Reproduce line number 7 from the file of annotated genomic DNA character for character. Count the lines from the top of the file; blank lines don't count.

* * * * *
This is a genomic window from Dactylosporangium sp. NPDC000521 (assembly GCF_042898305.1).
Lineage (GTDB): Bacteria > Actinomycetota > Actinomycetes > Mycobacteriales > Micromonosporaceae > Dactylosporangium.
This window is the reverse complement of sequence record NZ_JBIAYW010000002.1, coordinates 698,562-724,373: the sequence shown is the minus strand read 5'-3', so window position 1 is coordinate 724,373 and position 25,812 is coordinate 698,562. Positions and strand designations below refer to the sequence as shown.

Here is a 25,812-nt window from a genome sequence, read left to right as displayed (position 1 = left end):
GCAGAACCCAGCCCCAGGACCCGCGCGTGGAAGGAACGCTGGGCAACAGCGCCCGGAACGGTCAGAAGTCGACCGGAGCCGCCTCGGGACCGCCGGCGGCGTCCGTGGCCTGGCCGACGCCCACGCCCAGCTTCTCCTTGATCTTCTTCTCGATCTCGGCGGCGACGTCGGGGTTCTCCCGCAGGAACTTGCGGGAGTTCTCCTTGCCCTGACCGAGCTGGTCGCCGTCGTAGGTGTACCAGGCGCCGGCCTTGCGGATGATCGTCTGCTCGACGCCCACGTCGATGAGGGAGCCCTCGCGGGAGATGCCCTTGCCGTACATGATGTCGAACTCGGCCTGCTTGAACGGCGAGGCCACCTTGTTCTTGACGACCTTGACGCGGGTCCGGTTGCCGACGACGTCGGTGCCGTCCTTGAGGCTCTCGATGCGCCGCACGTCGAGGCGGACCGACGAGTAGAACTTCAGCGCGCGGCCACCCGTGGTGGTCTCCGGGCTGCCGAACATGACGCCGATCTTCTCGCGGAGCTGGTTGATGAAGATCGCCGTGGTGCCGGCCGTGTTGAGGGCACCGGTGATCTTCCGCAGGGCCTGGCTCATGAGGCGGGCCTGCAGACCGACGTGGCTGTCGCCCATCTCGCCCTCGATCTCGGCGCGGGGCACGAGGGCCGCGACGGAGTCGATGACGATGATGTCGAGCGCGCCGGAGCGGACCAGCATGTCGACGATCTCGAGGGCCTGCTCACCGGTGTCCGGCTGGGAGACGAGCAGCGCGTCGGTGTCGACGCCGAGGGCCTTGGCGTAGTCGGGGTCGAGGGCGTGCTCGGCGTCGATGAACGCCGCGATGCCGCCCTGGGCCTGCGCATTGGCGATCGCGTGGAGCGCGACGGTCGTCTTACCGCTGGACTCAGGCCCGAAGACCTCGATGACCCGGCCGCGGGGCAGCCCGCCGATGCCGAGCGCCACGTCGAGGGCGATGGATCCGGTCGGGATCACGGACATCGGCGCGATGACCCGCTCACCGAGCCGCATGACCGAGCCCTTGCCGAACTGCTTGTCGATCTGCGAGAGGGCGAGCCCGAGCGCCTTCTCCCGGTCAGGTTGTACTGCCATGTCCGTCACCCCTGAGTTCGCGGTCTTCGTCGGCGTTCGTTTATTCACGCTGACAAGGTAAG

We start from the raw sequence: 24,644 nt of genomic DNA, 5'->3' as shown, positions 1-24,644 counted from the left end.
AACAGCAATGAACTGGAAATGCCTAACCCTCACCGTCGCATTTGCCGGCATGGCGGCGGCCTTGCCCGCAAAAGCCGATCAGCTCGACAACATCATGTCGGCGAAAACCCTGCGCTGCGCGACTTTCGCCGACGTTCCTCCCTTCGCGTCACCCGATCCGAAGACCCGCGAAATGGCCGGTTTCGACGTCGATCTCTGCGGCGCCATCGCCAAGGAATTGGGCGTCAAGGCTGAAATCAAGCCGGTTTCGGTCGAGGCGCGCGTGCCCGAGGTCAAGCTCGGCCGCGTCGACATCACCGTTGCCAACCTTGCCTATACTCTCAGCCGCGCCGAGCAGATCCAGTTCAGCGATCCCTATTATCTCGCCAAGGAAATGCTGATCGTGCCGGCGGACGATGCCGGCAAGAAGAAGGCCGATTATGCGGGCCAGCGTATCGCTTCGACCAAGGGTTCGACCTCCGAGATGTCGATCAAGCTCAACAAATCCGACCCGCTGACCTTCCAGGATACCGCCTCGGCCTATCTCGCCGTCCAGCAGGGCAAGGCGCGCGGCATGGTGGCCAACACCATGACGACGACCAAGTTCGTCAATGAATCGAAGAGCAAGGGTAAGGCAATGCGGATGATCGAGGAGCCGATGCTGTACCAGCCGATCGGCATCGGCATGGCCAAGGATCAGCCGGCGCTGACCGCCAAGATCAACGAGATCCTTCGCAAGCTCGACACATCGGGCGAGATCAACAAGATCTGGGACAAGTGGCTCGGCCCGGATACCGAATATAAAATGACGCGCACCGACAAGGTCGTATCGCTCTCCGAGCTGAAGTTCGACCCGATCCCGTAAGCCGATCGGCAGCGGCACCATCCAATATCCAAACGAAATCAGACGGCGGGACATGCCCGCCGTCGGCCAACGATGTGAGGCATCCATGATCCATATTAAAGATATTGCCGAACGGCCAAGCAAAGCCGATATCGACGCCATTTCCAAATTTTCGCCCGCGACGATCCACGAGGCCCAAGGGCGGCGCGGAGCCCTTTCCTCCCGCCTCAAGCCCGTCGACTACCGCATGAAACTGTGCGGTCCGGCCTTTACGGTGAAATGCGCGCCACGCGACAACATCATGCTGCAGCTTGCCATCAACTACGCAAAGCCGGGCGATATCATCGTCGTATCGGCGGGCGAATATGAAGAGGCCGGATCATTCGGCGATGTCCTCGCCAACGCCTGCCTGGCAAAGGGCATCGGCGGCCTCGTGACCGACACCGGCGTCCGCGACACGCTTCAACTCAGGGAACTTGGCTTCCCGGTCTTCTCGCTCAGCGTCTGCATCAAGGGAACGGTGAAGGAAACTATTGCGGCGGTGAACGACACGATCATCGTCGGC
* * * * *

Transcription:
AACAGCAATGAACTGGAAATGCCTAACCCTCACCGTCGCATTTGCCGGCATGGCGGCGGCCTTGCCCGCAAAAGCCGATCAGCTCGACAACATCATGTCGGCGAAAACCCTGCGCTGCGCGACTTTCGCCGACGTTCCTCCCTTCGCGTCACCCGATCCGAAGACCCGCGAAATGGCCGGTTTCGACGTCGATCTCTGCGGCGCCATCGCCAAGGAATTGGGCGTCAAGGCTGAAATCAAGCCGGTTTCGGTCGAGGCGCGCGTGCCCGAGGTCAAGCTCGGCCGCGTCGACATCACCGTTGCCAACCTTGCCTATACTCTCAGCCGCGCCGAGCAGATCCAGTTCAGCGATCCCTATTATCTCGCCAAGGAAATGCTGATCGTGCCGGCGGACGATGCCGGCAAGAAGAAGGCCGATTATGCGGGCCAGCGTATCGCTTCGACCAAGGGTTCGACCTCCGAGATGTCGATCAAGCTCAACAAATCCGACCCGCTGACCTTCCAGGATACCGCCTCGGCCTATCTCGCCGTCCAGCAGGGCAAGGCGCGCGGCATGGTGGCCAACACCATGACGACGACCAAGTTCGTCAATGAATCGAAGAGCAAGGGTAAGGCAATGCGGATGATCGAGGAGCCGATGCTGTACCAGCCGATCGGCATCGGCATGGCCAAGGATCAGCCGGCGCTGACCGCCAAGATCAACGAGATCCTTCGCAAGCTCGACACATCGGGCGAGATCAACAAGATCTGGGACAAGTGGCTCGGCCCGGATACCGAATATAAAATGACGCGCACCGACAAGGTCGTATCGCTCTCCGAGCTGAAGTTCGACCCGATCCCGTAAGCCGATCGGCAGCGGCACCATCCAATATCCAAACGAAATCAGACGGCGGGACATGCCCGCCGTCGGCCAACGATGTGAGGCATCCATGATCCATATTAAAGATATTGCCGAACGGCCAAGCAAAGCCGATATCGACGCCATTTCCAAATTTTCGCCCGCGACGATCCACGAGGCCCAAGGGCGGCGCGGAGCCCTTTCCTCCCGCCTCAAGCCCGTCGACTACCGCATGAAACTGTGCGGTCCGGCCTTTACGGTGAAATGCGCGCCACGCGACAACATCATGCTGCAGCTTGCCATCAACTACGCAAAGCCGGGCGATATCATCGTCGTATCGGCGGGCGAATATGAAGAGGCCGGATCATTCGGCGATGTCCTCGCCAACGCCTGCCTGGCAAAGGGCATCGGCGGCCTCGTGACCGACACCGGCGTCCGCGACACGCTTCAACTCAGGGAACTTGGCTTCCCGGTCTTCTCGCTCAGCGTCTGCATCAAGGGAACGGTGAAGGAAACTATTGCGGCGGTGAACGACACGATCATCGTCGGC